Fairly large expat community. The US Embassy is medium-sized. Morale seems to be mixed. For some itâ€™s a dream, for others the tropics is just not their thing. In the wider expat community, morale also seems to be mixed. Some expats moved here because they are nuts about Jamaica and they are very happy! Others are here for work/spouse. Wide spectrum of feelings, but most like it or at least donâ€™t seem to loathe it.
2. What are some typical ways to socialize, either with local people or with other expatriates? Are there groups or clubs that you can recommend?
Depends a lot on your taste. Jamaica has a lively theatre, art, and musical tradition, but itâ€™s often not very well-publicized. Easiest way to find out about things is to read the local paper and/or get on social media (Facebook, there is such a thing as Jamaican twitter) and follow folks in the know. Some interest groups such as Natural History Society of Jamaica and the Georgian Society of Jamaica are good opportunities explore lesser known spots and meet locals with similar interests.
As far as parties, if you are into dancehall, you are in luck; there are parties all the time and literally at all hours of the day.
3. Is this a good city for single people? For couples? For families? Why or why not?
Yes, it can be a good city for anyone. Rather than family status, it seems that whether you like it seems to depend on whether you find either the tropical lifestyle or Jamaican culture (or both) endearing or interesting. If you love warm weather, beaches and the laid back vibes of the tropics, you will probably find a lot to like in Jamaica. Same goes if have an interest in reggae, dancehall, Rastafari, or global black history.
4. Is this a good city for LGBT expatriates? Why or why not?
Not really. There is an LGBTQ movement and scene, but homophobia seems very mainstream. Prominent gay authors, such as Marlon James and Nicole Denis-Benn, among others, have written extensively on this topic.
5. Are there problems with ethnic, race/racial minorities or religious prejudices? Gender equality?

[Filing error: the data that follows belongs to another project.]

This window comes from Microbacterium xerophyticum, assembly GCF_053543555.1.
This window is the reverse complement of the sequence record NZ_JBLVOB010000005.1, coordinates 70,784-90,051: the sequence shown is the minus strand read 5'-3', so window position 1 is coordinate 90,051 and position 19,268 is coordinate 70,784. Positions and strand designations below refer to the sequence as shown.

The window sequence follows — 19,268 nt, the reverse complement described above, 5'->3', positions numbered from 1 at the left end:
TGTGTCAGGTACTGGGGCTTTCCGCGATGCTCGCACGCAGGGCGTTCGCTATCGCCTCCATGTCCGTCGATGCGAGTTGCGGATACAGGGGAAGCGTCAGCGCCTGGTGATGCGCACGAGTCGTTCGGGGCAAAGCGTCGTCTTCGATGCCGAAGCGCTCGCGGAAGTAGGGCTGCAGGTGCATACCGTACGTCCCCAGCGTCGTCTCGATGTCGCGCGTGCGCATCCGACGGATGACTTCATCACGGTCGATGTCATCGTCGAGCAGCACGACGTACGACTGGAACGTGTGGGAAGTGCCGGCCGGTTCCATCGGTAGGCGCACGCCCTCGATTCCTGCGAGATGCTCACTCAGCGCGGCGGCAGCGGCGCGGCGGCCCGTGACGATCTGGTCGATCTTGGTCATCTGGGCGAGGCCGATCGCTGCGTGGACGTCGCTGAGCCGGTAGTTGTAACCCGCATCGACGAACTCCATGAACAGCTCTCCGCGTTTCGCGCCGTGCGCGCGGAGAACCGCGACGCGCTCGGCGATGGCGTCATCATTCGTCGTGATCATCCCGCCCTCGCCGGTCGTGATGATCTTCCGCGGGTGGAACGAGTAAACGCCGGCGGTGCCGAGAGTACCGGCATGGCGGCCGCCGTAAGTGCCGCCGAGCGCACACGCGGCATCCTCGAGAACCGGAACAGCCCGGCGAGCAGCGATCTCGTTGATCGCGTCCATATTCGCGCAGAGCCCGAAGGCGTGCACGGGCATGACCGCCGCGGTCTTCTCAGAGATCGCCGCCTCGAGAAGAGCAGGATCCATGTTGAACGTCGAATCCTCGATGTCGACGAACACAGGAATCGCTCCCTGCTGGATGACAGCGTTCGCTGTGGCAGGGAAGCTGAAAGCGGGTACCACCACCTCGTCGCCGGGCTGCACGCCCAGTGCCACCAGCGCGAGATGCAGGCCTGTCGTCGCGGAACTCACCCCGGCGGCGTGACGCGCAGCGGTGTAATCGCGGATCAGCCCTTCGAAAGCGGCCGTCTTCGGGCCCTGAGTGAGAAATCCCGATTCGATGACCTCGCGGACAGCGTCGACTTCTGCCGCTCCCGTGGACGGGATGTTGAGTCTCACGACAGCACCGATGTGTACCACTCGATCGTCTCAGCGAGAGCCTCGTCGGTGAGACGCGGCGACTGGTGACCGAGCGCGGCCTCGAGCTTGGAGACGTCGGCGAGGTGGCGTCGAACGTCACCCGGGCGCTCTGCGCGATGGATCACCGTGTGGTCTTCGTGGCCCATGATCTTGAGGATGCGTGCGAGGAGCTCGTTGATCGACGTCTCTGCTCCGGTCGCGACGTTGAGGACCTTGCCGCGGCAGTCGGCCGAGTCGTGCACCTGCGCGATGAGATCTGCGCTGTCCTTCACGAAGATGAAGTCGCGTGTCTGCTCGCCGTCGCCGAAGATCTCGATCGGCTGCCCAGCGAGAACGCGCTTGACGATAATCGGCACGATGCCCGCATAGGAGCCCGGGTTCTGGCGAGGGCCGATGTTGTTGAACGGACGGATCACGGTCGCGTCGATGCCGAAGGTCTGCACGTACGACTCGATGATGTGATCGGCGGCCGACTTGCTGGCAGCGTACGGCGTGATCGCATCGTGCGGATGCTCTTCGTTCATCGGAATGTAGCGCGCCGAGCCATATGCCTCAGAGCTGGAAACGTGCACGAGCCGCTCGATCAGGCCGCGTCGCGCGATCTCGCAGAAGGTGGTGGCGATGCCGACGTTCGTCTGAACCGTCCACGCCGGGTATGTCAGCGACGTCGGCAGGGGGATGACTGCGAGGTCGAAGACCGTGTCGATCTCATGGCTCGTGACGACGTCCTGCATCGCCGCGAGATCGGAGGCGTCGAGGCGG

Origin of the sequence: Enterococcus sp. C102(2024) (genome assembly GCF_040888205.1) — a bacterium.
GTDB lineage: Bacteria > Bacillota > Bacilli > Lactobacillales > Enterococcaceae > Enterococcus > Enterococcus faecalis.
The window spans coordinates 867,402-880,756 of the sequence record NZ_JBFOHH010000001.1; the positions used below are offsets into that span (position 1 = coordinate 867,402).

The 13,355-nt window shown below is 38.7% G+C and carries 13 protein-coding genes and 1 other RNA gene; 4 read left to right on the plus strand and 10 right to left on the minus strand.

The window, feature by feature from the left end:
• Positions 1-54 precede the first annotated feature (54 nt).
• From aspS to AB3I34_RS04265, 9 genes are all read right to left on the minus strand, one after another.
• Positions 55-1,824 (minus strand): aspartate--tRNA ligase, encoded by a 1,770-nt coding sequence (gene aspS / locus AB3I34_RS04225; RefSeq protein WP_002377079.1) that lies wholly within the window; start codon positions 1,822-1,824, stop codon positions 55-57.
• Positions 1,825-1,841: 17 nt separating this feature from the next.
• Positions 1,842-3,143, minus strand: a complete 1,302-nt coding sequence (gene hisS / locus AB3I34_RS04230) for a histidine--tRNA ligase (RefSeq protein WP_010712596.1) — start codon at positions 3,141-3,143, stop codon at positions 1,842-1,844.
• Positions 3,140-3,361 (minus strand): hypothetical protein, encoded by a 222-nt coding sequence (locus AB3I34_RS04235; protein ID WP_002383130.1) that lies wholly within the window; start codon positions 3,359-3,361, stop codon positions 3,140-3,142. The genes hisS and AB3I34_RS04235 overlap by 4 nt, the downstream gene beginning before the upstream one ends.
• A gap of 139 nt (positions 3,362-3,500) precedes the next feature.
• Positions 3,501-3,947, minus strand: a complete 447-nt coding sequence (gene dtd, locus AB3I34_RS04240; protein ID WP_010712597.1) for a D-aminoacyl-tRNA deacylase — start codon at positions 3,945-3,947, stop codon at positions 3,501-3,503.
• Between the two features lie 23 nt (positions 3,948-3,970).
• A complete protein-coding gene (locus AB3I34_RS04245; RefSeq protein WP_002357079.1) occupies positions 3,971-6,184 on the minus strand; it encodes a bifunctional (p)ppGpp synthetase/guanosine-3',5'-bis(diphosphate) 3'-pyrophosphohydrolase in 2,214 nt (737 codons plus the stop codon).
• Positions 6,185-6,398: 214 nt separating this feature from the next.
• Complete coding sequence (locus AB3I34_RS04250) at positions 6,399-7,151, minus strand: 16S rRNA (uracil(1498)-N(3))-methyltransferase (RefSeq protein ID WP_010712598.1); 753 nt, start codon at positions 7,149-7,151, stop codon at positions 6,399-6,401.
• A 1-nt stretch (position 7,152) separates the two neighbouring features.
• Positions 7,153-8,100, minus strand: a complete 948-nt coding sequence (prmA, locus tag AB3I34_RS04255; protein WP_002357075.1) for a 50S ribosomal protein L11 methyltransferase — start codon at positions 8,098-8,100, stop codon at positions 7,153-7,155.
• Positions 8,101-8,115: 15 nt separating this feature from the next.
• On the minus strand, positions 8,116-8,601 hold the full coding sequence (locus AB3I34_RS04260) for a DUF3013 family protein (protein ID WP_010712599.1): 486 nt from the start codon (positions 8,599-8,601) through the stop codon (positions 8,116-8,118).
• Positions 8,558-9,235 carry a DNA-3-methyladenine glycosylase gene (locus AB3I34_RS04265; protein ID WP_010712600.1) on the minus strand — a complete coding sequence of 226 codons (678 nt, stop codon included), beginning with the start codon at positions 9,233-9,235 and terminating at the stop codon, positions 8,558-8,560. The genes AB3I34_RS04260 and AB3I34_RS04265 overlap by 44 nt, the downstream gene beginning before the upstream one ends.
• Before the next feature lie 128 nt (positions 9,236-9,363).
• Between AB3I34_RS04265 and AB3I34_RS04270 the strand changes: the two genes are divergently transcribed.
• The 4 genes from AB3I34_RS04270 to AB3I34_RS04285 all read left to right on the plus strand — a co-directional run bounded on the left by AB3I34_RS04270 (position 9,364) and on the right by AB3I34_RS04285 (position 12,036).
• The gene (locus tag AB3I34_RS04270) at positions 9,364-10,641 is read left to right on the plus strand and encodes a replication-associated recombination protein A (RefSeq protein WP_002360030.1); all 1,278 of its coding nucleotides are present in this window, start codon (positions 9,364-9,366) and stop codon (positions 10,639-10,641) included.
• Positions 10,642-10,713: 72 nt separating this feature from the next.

There seems to be a lot of racial segregation in Jamaica, and, to me, a lot of parsing of shades of color. The small population of white Jamaicans seem to be wealthier. Sexism appears to be rampant.
6. What have been the highlights of your time in this country? Best trips or experiences?
I had a lot of special experiences in Jamaica, most of them traveling outside of Kingston to beautiful beaches with friends or getting into a session of "reasoning" with Jamaicans. Port Antonio and Blue Fields are some favorite places, as are the Blue Mountains.
7. What are some interesting/fun things to do in the area? Can you recommend any “hidden gems"?
You can go to resorts, if that is your thing. They tend to be pricey. There are also many small villas available for rent. Prices range from affordable to astronomical. There are cultural events in Kingston such as concerts, lectures at UWI, exhibits, etc. The local art and music scene is vibrant for a city this size. The best way to find out about goings on is probably social media (FB, Twitter). Not a hidden gem, but a too-often overlooked one is the Calabash literary festival at Treasure Beach every other year.
8. Is this a "shopping post"? Are there interesting handicrafts, artwork, antiques, or other items that people typically buy there?
I would not say this is a "shopping post," but local fine artists are accessible and have their works for sale. If you want tourist knick-knacks and Bob Marley memorabilia, thereâ€™s plenty of that too. I wouldn't say any of it is cheap.
9. What are the particular advantages of living in this city?
A lot of people choose this post for its proximity to the US, so that is one.
Words of Wisdom:
1. Knowing what you know now, would you still move to this city?
Yes, this is a special island.
2. If you move here, you can leave behind your:
3. But don't forget your:
Beach gear and sunblock.
4. Do you recommend any books or movies about this city/country for those who are interested in learning more?
A Brief History of 7 Killings and Here Comes the Sun are two recently published novels worth reading. The authors Marlon James and Nicole Denis-Benn have also written informative essays related to life in Jamaica in various US publications. Other authors of interest include Anthony Winkler, Kei Miller. Any history book on the transatlantic slave trade/sugar industry in the Caribbean.